Brown, Hogan lead primary contests

Clear front-runners secure leads in final weeks of races for gubernatorial nomination

  • Democrat Lt. Gov. Anthony Brown and Republican Larry Hogan have secured strong advantages over their respective fields.
Democrat Lt. Gov. Anthony Brown and Republican Larry Hogan…
June 07, 2014|By Erin Cox and Michael Dresser, The Baltimore Sun

Lt. Gov. Anthony G. Brown has strengthened his lead in the fiercely contested Democratic primary for governor and enters the campaign's final two weeks with a 2-1 advantage over his closest competitor, according to a new poll for The Baltimore Sun.

In the Republican race, businessman and activist Larry Hogan is running well ahead of his three opponents, the poll found.

"These races have clear front-runners," said Steve Raabe, president of OpinionWorks, the Annapolis polling firm that conducted the survey for The Sun. While things could change, Raabe said, "there's no evidence right now that anyone is uniquely positioned to overtake them."

All three Democrats vying to succeed term-limited Gov. Martin O'Malley made gains over the past few months of debates, television ads and intense campaigning. But Brown's rivals have not cut into the dominant lead he staked out earlier this year.

Brown has garnered the support of 41 percent of likely Democratic primary voters, including a majority of African-Americans and a large share of women, the poll found. Maryland Attorney General Douglas F. Gansler's support stands at 20 percent and Del. Heather R. Mizeur of Montgomery County has 15 percent.

The lieutenant governor not only enjoys a sizable lead, but most of his voters say they are unlikely to change their mind. A solid 68 percent of voters who back Brown described their support as "firm," the largest percentage of any candidate from either party. According to the survey, Brown leads in every area of the state except for Baltimore County, where a greater number of voters support Gansler.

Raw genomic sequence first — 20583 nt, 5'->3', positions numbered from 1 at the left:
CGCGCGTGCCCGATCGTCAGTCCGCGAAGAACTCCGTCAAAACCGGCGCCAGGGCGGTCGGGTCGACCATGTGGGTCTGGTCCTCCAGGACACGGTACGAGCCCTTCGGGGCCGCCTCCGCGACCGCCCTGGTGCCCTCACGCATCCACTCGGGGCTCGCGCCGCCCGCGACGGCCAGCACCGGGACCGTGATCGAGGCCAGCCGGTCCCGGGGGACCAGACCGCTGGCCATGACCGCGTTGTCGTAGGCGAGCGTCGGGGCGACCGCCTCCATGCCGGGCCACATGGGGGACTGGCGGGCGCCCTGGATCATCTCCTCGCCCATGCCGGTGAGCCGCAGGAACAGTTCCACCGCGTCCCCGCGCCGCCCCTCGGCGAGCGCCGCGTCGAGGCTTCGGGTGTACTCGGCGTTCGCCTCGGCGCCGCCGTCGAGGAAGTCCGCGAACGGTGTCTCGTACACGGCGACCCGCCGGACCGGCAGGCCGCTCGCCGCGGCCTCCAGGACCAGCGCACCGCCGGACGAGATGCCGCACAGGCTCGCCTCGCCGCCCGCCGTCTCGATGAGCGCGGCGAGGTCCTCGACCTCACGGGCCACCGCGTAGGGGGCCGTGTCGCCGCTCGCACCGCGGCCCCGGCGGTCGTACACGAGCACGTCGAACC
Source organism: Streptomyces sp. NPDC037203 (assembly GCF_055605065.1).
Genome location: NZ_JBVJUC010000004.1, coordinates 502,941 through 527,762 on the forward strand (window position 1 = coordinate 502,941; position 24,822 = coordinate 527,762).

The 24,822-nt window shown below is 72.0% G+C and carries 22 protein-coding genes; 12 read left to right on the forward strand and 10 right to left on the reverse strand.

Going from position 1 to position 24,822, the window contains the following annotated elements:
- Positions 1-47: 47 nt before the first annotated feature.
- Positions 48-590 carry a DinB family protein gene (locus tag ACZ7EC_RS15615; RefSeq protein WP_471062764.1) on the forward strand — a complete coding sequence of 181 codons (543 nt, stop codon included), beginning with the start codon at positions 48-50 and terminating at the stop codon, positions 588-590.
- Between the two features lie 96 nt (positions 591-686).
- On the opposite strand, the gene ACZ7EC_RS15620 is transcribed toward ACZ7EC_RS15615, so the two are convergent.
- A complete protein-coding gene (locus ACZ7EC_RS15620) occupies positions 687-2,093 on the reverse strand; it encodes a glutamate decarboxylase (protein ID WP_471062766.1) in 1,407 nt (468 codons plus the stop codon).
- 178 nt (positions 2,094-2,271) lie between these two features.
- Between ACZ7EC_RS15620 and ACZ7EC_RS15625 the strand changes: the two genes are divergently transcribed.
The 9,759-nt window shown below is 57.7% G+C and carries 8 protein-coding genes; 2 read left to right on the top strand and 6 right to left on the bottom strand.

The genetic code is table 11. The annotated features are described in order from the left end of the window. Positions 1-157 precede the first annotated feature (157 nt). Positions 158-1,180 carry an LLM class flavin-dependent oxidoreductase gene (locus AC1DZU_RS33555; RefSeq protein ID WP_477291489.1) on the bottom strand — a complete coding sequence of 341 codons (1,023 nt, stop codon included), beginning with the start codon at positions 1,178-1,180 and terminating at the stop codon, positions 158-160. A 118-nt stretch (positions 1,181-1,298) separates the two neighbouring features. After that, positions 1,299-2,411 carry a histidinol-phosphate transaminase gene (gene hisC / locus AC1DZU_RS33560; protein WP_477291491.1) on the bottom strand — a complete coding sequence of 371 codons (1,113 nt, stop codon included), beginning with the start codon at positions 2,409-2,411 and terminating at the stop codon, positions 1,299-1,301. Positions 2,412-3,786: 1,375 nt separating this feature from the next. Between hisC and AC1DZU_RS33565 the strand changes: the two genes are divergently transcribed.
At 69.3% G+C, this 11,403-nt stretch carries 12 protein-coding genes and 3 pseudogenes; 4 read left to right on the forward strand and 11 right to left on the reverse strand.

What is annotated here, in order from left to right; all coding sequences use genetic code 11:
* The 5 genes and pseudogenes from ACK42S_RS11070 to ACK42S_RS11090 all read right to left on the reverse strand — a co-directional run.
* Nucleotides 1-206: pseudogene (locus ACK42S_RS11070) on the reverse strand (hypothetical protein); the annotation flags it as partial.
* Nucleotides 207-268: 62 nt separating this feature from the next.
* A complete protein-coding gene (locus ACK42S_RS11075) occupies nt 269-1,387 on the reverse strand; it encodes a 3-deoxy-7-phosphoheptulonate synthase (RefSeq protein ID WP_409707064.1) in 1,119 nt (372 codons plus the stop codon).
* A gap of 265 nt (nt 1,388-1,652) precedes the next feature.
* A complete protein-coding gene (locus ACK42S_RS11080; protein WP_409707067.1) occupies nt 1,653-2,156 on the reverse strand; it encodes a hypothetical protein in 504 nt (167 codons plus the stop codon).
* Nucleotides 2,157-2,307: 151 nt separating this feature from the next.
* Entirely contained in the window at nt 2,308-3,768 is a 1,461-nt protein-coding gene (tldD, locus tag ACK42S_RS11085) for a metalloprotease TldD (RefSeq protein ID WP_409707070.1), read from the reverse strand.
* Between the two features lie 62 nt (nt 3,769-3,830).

Though Brown's advantage is formidable, Raabe said that with his opponents readying a last-minute push, the contest is not over yet.

"This is not at all an impossible race for someone else to win," Raabe said. "But Brown has significant resources and organizational support behind him. It becomes a harder task for someone to overtake him."

A similar picture emerged in the Republican race.

Hogan has built on his lead since February and now is favored by 27 percent of likely GOP voters. His two closest competitors, Harford County Executive David R. Craig and Charles County business executive Charles Lollar, stand at 12 percent each, while Del. Ron George of Anne Arundel County is languishing at 6 percent.

The poll of 499 likely Democratic primary voters and 501 likely Republican primary voters was conducted by telephone from May 31 to June 3 and has a margin of error of 4.4 percentage points. The primary election is June 24. Early voting begins Thursday.

Among other findings, the poll showed that most Democrats — 59 percent — think the state is headed in the right direction. An overwhelming majority of Republicans — 84 percent — think it's not. The relative contentment of Democrats as O'Malley prepares to leave office could help to explain why Gansler's message attacking the O'Malley-Brown administration has not secured more support in the primary.

"I like the way the state is, and I think we should continue this way," said Audrey Johns, a 57-year-old florist from Baltimore County who supports Brown. She called his resume "amazing."

Brown, who is endorsed by most of Maryland's Democratic establishment, praises the administration's record and portrays himself as the best candidate to continue moving the state forward. He is ahead by double-digit margins in the vote-rich Washington suburbs of Prince George's and Montgomery counties.

Gansler, meanwhile, has pitched himself as an outsider. He has built a campaign around a need for change, Raabe noted, "but the Democratic base does not agree with that proposition. It's not a winning formula."

The attorney general's message resonates with Democrats who are not happy, including 59-year-old retiree Mark Thomas of Anne Arundel County.

"He's right. We are overtaxed," Thomas said. "I think Anthony Brown is a carbon copy of Martin O'Malley. We don't protect the middle class in this state. We pay for everything."

More than half of the voters who back Gansler say the state is headed in the wrong direction, compared with 13 percent of Brown supporters and 26 percent of Mizeur supporters.

While Mizeur's grass-roots campaign continues to run in third place, the poll suggests she has the most momentum, Raabe said. Nearly a quarter of Mizeur's supporters said they made up their minds to vote for her within the week before the poll was conducted — more than either of the other Democrats' supporters.

"She's a new fresh voice," said Richard Regan, a 56-year-old federal worker from Kensington in Montgomery County. Regan said he hopes her campaign pushes the state's Democrats to embrace more progressive ideas. "I want to endorse her candidacy because she stands for a lot of new, fresh things that the next generation will make a reality one day."

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